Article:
There were plenty of reasons to want to take Josh Duggar down last May. But here’s the thing: he was raised in a cult. His parents and the other cult leaders clearly didn’t know how to get him help when he was a teenager. They let him and his victims down. But we (we secularists, I mean) let him down further if we continue to greet his human frailties as some kind of immoral “otherness” unknown to us. Sex is complicated and confusing to the best of us. Can we imagine what it’s like for a child taught that he has dominion over his sisters and all females yet is also “too curious”?

Josh is a victim of his cult. Not in the same way as those he abused but a victim nonetheless.

This is important because the more the story focuses on his actions, the more it ignores the real danger of the belief system that creates all these victims. And the more we ignore that belief system in favor of the more salacious stories of the humans who have fallen, the more we secure that system.

Those who believe in the system never want to admit that it is the system itself that is problematic. They need to believe in the exceptions of bad actors. Josh was always “too curious.” That priest was a pervert. That apostate had the devil in him.

But the truth is that the system itself contributes to the bad behavior of those “exceptions.” A men’s club that outlaws sex but has unrestricted access to young people will lead to abuse. Children taught wrong ideas about gender roles and sexual relationships will act on those beliefs. Whether it’s the Catholic church or a small group of home-schooled evangelicals, those systems create the opportunities for abuse and bad behavior.

To make meaningful change, to stop the abuse and the excuses of bad actors, we have to aim our vitriol at the belief systems and the institutions that enable them. Otherwise, we’re complying with the desires of the cults. The cults want us to focus on the exceptions not their rules.


Meanwhile the cult burns down. Gil Bates — father of 19 children, patriarch of the Bates family who have their own reality show Bringing Up Bates, pal of Jim Bob Duggar — was named in a suit against the Institute for Basic Life Principles for ignoring reports of sexual abuse.

The fervent Christian, 50, who serves as a co-director of the IBLP, is accused along with his fellow defendants of receiving reports of employees’ sexual misconduct against “certain interns, employees and participants of its problems,” but failing to take any type of “corrective action” until February 2014.

Like the Duggars, Bates is described as a “fervent Christian” not a cult member which dilutes the issue.

The Duggars were closely associated with the IBLP (when Josh molested his sisters as a teenager, he was sent to an IBLP training center) whose founder and director Bill Gothard resigned last year after allegations surfaced that he had abused 35 women and teens. Gil Bates wasn’t the only one named in the recent suit brought by five plaintiffs which alleges the IBLP concealed the allegations of sexual abuse.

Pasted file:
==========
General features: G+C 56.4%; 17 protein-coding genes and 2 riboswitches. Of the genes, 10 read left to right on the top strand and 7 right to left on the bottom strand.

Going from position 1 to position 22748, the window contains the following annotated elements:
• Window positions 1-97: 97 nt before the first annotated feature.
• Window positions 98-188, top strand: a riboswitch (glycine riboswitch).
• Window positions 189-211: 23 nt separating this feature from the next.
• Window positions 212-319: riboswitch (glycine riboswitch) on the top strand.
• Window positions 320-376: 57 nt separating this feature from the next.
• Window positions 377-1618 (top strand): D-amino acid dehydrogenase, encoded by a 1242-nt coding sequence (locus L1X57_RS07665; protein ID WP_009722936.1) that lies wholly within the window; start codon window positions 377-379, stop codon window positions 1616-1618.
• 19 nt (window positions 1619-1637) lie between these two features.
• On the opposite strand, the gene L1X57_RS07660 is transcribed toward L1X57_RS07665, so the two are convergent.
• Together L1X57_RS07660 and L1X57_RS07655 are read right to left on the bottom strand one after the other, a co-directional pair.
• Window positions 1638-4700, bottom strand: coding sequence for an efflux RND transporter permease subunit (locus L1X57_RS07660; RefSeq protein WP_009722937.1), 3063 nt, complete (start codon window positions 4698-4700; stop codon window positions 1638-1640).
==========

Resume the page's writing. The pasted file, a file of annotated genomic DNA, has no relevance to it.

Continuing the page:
It is the teaching of the IBLP and its Advanced Training Institute homeschooling program that exacerbate abuse in family situations like the Duggars:

The lessons learned from birth in homes like the Duggar’s [sic] strip children of their voice and agency. Starting with blanket training babies and toddlers understand quickly that disappointing a parent leads to swift and painful consequences. As they grow, it becomes clear that simply doing what is expected is not enough. It must be done instantly and cheerfully. Children are even forbidden to seek out the logic behind the request, as kids are prone to do, because that is seen a making excuses or delaying obedience. The consequences of failing to meet these expectations are severe. Gothard and the Duggars believe that spankings are necessary to save a child from their inborn nature to do evil, and these are not just any spankings. The Duggars endorse the child abuse methods taught by the Pearls. Growing up in an environment of fear, where questions are seen as rebellious, eventually makes children unable to speak up for themselves. They become unable to trust their own judgment of what is right and wrong. These children are the perfect targets for abuse; they do not know how to advocate for themselves.

The IBLP teaches nonsense like “the seed of the man is an alien substance to the woman” and that just as genetic diseases are passed along:

…the specific sins of the fathers are passed on in the form of weaknesses to their sons and daughters. Thus, a father who lusts with his eyes will cause his children to have greater temptation in this area until he confesses his past sins and prays a daily hedge around his children.

In the wake of this, TLC announces a full series of the Duggars spin-off, Jill & Jessa: Counting On. The wicked have been shunned and the righteous promoted. But the system remains. We can all see where this is going, right?